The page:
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438.05 Vio





The Story of the Trojan Horse, considered as a Proof of

the Reality of a Trojan IVar.

The writers who have examined the question, whether the city of Priam ever existed, are entitled to our approbation and gratitude, though they annihilate our earliest and pleasantest associations. The scenes and the characters of Homerare not only delightful to us as children or young men ; the leisure of manbood and age is equally gratified with the life and spirit, the nature, the imagery, the language, and varieties of the Iliad, the Odyssey, and of their majestic imitation, the Æneid. If Mr. Bryant and his coadjutors could succeed in overthrowing the general opinion in favor of the real existence of Troy, they would destroy the noblest illusions which have attracted and fascinated all classes of readers for nearly thirty centuries. For though it is not necessary to the pleasure arising from poetical composition, that we should consider the splendid pictures of the poet, either as mere matters of fact, or as a more vivid coloring of real history, than is usually given by the sober historian, we are little interested in the Epic dramas, which rest on no other fouodation, than the imagination of their author, or the fables of romance. We care less about Kehama and Thalaba, than Achilles and Hector ; because we know that these beings could not have been placed in the situations represented by the poet. If Jerusalem had never existed, we should have no interest in the heroic Godfrey, or the good Raymond : if the wood had not been cut down by the crusaders, we should have thought the poet was raving when he described the enchantments employed to prevent the


felling of the trees. The works of Fancy must be fouwded on fact, knowledge, or memory, or they can neither interest nor please. This reasoning will apply to the Iliad and the neid ; if the persuasion that Troy had no real existence, and therefore that there were no such men as Achilles, Ajax, Hector, Paris, &c. be once universally received; the admirable talents of Homer and Virgil will be no longer appreciated: their works would gradually be esteemed as ingenious romances, to be neglected, though not entirely forgotten.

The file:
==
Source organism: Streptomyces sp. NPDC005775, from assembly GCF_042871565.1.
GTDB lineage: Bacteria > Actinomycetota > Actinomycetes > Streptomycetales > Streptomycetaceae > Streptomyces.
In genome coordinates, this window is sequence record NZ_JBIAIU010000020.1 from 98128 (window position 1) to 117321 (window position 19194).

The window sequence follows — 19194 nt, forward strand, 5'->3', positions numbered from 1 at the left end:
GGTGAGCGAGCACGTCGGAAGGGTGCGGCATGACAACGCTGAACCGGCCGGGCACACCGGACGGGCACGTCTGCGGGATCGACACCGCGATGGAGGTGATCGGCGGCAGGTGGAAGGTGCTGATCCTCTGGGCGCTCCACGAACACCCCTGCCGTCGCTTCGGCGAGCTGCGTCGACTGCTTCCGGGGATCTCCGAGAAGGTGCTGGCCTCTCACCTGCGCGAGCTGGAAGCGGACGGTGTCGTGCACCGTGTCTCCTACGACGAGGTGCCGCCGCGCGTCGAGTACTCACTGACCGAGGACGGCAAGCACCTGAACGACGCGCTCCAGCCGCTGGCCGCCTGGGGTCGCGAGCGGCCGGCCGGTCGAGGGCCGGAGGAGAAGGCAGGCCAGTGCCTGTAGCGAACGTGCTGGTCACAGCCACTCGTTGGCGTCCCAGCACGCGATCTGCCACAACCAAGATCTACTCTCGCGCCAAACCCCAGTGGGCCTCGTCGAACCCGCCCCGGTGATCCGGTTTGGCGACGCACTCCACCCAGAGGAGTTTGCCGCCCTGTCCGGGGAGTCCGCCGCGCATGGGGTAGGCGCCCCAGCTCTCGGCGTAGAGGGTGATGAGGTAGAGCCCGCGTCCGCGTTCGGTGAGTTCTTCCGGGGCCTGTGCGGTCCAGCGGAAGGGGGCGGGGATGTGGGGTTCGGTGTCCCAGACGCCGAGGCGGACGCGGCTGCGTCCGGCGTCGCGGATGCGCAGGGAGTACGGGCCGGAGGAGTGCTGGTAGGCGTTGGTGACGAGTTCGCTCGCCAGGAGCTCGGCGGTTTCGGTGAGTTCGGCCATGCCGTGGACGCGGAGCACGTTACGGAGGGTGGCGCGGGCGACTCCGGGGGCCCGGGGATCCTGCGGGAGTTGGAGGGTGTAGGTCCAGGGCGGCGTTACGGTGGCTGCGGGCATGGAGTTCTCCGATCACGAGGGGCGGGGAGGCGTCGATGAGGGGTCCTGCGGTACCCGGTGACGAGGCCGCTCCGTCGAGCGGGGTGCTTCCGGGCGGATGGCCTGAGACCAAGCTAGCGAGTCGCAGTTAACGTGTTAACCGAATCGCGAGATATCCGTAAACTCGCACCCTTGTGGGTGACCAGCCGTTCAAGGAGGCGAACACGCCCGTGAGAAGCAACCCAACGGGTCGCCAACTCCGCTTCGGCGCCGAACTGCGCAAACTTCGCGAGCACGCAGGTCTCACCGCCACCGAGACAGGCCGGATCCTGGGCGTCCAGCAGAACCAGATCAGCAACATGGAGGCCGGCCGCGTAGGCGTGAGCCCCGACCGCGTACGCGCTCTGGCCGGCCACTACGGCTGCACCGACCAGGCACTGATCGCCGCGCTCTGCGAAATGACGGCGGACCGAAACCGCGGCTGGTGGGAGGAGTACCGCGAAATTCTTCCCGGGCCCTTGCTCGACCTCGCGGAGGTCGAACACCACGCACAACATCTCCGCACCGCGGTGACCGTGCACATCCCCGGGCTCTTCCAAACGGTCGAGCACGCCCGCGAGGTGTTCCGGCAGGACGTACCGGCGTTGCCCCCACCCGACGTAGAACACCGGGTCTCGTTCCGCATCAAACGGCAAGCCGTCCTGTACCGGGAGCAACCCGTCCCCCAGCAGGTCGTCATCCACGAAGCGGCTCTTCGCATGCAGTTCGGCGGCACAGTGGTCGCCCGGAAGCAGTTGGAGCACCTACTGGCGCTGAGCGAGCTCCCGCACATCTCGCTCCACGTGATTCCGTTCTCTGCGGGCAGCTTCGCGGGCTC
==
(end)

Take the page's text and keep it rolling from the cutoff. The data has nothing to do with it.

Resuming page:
So far from esteeming the Iliad and the Odyssey in this inferior point of view, we ought rather to receive them as a valuable and interesting collection of exact and perfect representations of the earlier manners, customs, and modes of thinking among the first postdiluvian and patriarchal governments. Though we reject all the fabulous parts of the story, and doubt the truth of many possible events recorded, there seems to be such an air of reality in the whole narrative of the Siege of Troy, that it challenges our belief in the existence of the city, and in the certainty that it was besieged, in spite of all the arguments which have been adduced by Mr. Bryant and his admirers. There is such keeping, uniformity, and connexion, that the buman mind never could have invented what Homer must be supposed to have done, if the “ tale of Troy divine” was not founded on fact. Its interval evidence, in short, appears to decide the controversy. Many instances, in which these observations are applicable, could be pointed out; from others I have selected the curious Episode of the Trojan Horse : the coincidences which I shall enumerate will not perhaps appear too fanciful.

The Greeks, says the history, were unable to take the city. They pretended to return hone, but sailed only to Tenedos, to await ibe result of a stratagem, by nieans of which they trusted to capture Troy. They leave an immense statue of a horse on the plain before the town, which contained within its spacious recesses a large body of armed men. On the departure of the Greeks, the Trojans, as Virgil so beautifully describes the scene, open their gates, and fight their battles over again ; they mark where Achilles had fought, where ihe tents of the several nations had been pitched, and the ships drawn up. While many were thus engaged, and others wondered at the immense borse, Sipon is found lurking on the shore. He is requested, after the first insults of the crowd, aud when protection had been promised by Priam, to explain the reasous wliy this immense statue had been left by the Greeks. He replies, after a solemn and suspicious assertion of his veracity, that when Ulysses and Tydides stole the Palladium from the citadel, they had touched the tillets of the Goddess with bands stained

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